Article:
DL Blog

Published on 7/10/2024

The Streaming Wars: A Deluge of Choices, with a Downpour of Costs

Remember 2015? The force awakened with the death of Jon Snow after he saw the price of the first Apple watch (or something to that effect). It was a simpler time, when Netflix reigned supreme and cable TV was the undisputed champion of home entertainment. A happier time even, as we, blissfully unaware, drifted through the trickle of streaming on our way to the plunge into digital viewing abyss. Fast forward to 2023, and the tides had turned. Home media had undergone a dramatic transformation in a few short years. 

The Rise of the Streaming Multiverse: 

Back then, viewers happily subscribed to just one service, primarily Netflix. But cable’s reign began to crumble as the allure of on-demand content and “skip ad” buttons took hold. The pull of choice, it seems, is a double-edged sword. While Netflix initially reigned supreme, it ignited a firestorm of competition. New streaming services emerged at a dizzying pace, each promising a unique library of content.

Cable, once the undisputed king of entertainment, found itself increasingly irrelevant. Who needs a dozen channels of reruns when you can access a universe of high-quality on-demand shows and movies? The once-mighty cable industry began its descent, its subscribers fleeing to the exciting new world of streaming.

While the streaming revolution brought undeniable benefits, a tinge of nostalgia remains for the days of “one and done” streaming. The sheer volume of choices can be overwhelming, and the ever-growing list of subscription fees can strain the budget. Should we have stopped and asked ourselves, is double the content worth double the cost? In the meantime, streaming consumption has skyrocketed, (so have the subscription fees). We are bombarded with endless choices, each vying for a piece of our entertainment budget.

A glimpse into the subscriber pyramid from DecisionLogic’s Data:

Prime Video’s Power Play: Prime Video has seen a meteoric rise, jumping from a niche player (6%) to a major contender (35%) among our consumers.

Netflix Holds Steady: The OG of streaming, Netflix, maintains a loyal fanbase, hovering between 25% and 29% reach.

Apple TV’s Surprise Takeoff: Apple TV, a relative newcomer, has exploded in popularity, reaching a staggering 27% of our consumers – a testament to the power of strong original content.

Cable’s Nosedive: Meanwhile, cable subscriptions have plummeted from a comfortable 8% to a meager 2%, showcasing the clear shift towards streaming dominance.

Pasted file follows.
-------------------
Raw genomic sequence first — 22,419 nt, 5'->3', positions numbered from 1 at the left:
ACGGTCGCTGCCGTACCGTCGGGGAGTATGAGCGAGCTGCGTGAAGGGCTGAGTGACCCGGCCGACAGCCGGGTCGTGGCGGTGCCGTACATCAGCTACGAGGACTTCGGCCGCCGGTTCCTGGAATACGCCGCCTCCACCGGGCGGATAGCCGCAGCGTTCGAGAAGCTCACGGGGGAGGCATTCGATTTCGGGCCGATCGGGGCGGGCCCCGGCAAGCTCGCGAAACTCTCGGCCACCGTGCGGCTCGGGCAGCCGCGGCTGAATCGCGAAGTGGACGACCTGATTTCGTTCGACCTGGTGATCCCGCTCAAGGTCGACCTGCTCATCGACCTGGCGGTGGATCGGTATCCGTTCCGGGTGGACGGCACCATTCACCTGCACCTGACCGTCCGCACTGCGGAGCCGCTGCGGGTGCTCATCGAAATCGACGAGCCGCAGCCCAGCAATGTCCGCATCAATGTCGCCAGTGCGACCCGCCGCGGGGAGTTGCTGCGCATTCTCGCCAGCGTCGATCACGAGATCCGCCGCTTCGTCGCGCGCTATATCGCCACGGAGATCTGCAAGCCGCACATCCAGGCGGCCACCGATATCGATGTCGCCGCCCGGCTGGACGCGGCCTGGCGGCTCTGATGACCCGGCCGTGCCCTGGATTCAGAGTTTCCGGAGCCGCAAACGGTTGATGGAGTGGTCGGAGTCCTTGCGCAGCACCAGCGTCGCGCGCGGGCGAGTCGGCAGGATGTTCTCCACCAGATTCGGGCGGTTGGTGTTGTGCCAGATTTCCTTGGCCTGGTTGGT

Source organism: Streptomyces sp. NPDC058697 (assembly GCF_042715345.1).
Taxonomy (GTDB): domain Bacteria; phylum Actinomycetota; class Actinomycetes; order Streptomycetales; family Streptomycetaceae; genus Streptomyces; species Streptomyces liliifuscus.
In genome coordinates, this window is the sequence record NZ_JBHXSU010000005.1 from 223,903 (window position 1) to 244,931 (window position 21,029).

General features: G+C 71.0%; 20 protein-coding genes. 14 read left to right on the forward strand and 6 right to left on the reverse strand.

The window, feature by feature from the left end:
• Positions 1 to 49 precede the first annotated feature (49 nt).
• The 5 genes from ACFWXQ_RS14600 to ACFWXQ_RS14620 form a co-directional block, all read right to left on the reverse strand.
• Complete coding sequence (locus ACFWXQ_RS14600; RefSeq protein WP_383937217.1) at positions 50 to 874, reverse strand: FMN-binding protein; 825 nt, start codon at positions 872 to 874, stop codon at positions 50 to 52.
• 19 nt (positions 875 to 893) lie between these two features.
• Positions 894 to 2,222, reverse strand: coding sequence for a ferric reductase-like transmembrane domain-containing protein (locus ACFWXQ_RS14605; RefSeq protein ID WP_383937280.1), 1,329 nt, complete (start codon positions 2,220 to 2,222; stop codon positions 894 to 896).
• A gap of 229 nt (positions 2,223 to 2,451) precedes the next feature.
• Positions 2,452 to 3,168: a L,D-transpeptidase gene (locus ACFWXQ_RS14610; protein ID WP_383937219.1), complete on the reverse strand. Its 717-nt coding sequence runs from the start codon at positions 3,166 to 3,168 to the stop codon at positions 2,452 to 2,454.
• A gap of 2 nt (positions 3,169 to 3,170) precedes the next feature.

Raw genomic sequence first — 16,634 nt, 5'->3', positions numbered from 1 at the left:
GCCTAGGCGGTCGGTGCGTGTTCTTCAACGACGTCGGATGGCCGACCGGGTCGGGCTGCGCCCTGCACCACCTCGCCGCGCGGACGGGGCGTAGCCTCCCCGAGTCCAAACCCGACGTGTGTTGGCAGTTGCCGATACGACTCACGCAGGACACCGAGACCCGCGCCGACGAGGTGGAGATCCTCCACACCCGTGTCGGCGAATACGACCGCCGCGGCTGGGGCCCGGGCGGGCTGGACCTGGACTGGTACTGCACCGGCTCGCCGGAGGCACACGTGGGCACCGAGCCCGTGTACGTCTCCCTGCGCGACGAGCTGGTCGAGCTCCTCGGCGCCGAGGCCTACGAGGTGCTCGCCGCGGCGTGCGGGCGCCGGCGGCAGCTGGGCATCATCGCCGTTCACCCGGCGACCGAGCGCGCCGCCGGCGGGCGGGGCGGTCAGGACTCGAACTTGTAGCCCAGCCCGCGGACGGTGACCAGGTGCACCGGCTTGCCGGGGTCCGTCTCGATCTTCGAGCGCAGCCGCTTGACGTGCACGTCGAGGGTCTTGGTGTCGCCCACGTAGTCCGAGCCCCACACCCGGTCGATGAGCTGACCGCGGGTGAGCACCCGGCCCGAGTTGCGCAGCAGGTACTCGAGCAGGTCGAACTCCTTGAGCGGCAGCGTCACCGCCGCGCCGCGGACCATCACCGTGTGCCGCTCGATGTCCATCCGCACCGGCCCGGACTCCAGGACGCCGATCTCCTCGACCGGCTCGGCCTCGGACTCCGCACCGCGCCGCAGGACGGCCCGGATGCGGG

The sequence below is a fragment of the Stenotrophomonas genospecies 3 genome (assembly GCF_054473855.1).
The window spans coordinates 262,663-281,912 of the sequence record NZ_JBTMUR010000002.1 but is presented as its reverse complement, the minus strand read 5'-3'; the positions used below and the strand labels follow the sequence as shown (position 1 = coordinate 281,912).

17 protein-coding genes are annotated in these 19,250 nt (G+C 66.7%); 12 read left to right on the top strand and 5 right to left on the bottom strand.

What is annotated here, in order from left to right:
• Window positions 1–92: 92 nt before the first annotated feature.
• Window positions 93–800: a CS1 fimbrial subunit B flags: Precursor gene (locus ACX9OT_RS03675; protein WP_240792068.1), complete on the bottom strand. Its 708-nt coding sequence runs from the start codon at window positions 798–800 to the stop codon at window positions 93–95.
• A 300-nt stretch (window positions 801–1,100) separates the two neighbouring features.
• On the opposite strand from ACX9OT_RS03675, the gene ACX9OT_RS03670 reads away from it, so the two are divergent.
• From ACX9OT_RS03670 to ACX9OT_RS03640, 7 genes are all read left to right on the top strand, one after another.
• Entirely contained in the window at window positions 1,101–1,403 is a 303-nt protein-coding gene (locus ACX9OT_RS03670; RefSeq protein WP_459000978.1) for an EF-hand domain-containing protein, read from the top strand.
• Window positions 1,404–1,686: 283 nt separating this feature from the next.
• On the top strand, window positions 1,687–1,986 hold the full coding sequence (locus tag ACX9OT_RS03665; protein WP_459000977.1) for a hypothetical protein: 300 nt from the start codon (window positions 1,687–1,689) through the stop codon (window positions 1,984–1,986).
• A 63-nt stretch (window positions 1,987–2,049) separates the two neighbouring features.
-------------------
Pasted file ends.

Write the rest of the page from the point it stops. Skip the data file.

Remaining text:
The streaming revolution promised a golden age of entertainment – a vast library of content at our fingertips, whenever we wanted it. And it delivered! Today, we have more shows and movies than ever before, all available on-demand. A bounty of content but at what cost? We are left with decision fatigue and the constant struggle to manage mounting subscription fees.
Faced with a sea of streaming services, each vying for our attention, we are left paralyzed by decision fatigue. What to watch? Which service has the latest must-see show? The endless options become a burden, robbing the joy of simply curling up with a good movie as you dig though each brand’s current offerings. (And somehow there is still nothing to watch!?)

Then there is the financial squeeze. Subscription fees for each service add up quickly, creating a hidden entertainment tax. Adding insult to injury the in-app costs are enough to make you long for the days of yesteryear waiting in line at the local video store to get your weekend flick picks. That is not the only headache making us want to “be kind, and rewind” back to cheaper days. Managing multiple accounts, with their different logins and billing cycles, becomes a logistical nightmare for your bank statement. 
Speaking of the digital wallet taking a hit, how has this impacted the consumer? Is this just the growing pains of consumption? The answer seems to be a resounding, “Yes”. Overdraft fees are a clear indicator of the strain on our wallets. Back in 2015, the average American shouldered a hefty burden of $187.67 in overdraft fees. “Skip intro” to 2023, and that number had skyrocketed to a staggering $429.48. Are we saying that streaming services are the sneak preview to the next economic crash? No, but maybe. 

According to our data examining the trajectory of the average income, there was a definitive decrease in average income stability, as in the equivalent of thirty-seven points to a credit score. (You read that correctly.) Consumers income stability took a huge hit and has never completely recovered. It gets scarier from there however as we tie in loan details gathered. In 2016 we saw just under two million loan transactions come through our system. By 2023 our database of over nine billion transactions captured a jaw-dropping trend of almost seventeen million. We are not saying it takes a loan to pay off your streaming addiction, but it is hard to believe that digital entertainment has not had an economic impact on today’s consumers when you follow the numbers. It might be time to give your billfold a break and brush off that library card.